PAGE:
The pigs live in roomy barns, with windows and fans for natural light and ventilation.
The barns also have exhaust and ceiling fans to circulate the air. The floors of the pens are covered with straw and clover, which is changed twice each day.
The sows and boars live inside and outside year round. The barn is equipped with doors that allow the pigs to go outside when ever they wish. The straw on the floor keeps them warm and dry in the winter and there is a mud hole outside for them in the summer to keep them cool.
On the Smith farm, only before and after the sows farrow (give birth) are they confined inside a metal-barred stall called a farrowing crate. It is lined with straw for the sow and her new born piglets. The reason for the farrowing crate is so the sow does not lie on her babies and injure or kill them. The crates are cleaned out twice a day and fresh straw put down.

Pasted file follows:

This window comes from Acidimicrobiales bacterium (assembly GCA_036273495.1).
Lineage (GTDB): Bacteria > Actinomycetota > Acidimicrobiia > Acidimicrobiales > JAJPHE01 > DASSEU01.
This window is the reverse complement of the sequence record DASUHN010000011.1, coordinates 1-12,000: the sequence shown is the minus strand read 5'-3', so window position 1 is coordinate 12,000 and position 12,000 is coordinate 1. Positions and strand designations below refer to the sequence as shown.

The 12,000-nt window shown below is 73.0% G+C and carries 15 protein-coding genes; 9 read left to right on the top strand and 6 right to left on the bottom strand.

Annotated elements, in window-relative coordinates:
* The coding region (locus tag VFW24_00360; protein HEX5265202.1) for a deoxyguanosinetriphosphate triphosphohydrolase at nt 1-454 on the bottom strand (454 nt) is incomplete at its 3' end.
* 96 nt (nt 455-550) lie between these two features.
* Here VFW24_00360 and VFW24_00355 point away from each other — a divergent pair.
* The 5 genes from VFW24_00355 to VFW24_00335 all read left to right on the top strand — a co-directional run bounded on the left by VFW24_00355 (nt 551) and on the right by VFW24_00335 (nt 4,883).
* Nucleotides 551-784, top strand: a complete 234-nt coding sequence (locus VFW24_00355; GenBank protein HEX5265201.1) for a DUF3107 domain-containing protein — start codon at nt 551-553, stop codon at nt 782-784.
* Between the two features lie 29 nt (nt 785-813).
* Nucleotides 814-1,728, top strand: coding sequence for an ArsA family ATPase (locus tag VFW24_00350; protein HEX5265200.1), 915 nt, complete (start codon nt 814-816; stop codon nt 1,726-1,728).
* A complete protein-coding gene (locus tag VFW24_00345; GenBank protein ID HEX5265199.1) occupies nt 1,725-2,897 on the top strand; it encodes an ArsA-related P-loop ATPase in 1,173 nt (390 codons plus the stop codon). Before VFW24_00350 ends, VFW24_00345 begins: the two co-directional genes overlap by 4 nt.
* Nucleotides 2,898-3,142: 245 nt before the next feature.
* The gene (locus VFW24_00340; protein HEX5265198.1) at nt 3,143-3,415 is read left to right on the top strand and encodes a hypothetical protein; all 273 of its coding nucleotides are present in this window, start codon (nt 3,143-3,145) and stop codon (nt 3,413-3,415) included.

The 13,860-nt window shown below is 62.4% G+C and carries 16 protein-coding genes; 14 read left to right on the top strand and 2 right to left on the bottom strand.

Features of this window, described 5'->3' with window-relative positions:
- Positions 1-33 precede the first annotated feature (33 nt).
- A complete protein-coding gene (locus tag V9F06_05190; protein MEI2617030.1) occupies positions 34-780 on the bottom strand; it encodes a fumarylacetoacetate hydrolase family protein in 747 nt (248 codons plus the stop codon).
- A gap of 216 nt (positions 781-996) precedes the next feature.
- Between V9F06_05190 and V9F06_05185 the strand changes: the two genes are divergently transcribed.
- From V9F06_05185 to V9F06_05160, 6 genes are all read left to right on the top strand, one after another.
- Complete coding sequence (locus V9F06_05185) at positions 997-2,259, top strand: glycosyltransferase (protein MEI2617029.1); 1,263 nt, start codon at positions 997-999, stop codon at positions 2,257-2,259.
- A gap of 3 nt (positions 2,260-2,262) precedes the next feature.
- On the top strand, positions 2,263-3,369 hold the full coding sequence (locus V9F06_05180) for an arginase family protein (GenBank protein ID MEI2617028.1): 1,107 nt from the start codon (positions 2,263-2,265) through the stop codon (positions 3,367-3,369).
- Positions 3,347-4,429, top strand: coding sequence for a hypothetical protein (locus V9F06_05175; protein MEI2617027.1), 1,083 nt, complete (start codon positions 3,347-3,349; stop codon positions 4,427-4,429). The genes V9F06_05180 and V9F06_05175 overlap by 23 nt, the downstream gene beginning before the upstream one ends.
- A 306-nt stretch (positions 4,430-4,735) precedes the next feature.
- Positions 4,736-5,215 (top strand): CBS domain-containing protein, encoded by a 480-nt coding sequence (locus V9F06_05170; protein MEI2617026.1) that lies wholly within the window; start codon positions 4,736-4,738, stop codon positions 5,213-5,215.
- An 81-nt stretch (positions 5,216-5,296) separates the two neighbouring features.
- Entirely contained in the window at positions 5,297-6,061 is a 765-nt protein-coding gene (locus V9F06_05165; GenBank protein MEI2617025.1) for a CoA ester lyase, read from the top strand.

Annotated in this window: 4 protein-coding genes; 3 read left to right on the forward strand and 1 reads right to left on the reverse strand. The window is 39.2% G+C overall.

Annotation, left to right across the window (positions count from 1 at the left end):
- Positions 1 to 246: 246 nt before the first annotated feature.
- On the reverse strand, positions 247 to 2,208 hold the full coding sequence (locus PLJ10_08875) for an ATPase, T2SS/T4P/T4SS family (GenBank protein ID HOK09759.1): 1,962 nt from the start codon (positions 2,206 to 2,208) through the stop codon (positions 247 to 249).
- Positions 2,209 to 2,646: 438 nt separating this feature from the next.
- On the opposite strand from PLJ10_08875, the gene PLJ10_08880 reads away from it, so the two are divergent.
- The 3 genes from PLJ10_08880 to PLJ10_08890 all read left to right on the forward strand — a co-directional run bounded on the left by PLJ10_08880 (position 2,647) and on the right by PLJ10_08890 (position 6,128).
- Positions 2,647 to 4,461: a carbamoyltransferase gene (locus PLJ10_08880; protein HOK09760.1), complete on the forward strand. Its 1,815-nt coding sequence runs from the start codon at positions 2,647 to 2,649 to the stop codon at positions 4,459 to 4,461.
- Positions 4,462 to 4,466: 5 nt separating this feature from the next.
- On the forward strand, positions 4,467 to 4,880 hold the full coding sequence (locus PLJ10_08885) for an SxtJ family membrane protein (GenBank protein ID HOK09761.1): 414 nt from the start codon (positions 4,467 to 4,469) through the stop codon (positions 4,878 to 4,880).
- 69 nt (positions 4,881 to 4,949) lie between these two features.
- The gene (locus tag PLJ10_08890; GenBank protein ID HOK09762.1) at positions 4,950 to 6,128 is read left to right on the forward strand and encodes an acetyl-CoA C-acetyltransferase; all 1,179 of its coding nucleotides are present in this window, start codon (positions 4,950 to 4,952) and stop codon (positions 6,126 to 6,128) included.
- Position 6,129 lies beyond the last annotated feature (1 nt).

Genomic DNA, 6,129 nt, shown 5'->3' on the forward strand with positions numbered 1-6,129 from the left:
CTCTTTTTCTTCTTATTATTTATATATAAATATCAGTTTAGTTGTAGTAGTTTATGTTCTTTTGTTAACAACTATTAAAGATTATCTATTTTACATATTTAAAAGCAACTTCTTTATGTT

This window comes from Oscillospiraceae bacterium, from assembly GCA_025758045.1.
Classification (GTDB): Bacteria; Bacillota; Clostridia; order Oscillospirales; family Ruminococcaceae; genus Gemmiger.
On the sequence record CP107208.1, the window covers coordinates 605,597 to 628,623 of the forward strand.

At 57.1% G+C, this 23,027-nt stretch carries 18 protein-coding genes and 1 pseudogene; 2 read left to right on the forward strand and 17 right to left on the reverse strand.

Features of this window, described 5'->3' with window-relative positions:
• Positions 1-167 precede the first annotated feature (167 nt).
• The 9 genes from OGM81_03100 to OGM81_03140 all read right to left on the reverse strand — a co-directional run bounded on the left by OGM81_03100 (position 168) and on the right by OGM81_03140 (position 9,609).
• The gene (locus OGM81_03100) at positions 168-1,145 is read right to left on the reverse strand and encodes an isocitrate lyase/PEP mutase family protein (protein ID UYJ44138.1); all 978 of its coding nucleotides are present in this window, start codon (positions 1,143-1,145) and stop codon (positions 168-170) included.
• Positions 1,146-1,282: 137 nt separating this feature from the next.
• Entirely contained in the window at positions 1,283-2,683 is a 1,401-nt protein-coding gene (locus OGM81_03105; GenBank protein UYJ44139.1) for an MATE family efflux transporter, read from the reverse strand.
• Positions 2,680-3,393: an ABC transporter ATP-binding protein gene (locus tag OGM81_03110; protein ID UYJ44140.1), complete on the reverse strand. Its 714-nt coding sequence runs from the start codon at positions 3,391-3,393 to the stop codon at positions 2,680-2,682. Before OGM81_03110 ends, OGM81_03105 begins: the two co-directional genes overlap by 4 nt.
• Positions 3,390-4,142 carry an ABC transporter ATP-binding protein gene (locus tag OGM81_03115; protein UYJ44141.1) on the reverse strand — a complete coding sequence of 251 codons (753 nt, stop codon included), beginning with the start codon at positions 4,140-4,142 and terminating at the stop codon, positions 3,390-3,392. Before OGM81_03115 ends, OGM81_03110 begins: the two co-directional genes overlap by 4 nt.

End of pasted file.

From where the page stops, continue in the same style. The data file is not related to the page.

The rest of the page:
A heat lamp is used to keep the piglets warm. After they get stronger, in about 7 to 10 days the sow and her piglets are moved into an open pen with straw to give them more room to move about. The little pigs can leave the pen and go outside to enjoy themselves during the summer. When the little pigs are 5 to 6 weeks old they are weaned and moved to another barn where they are in open pens. The sows then go outside to get rebred.
There is no pit system in the barns so the pigs are not living over a pit of manure and
foul smell, which you will find at larger pig operations.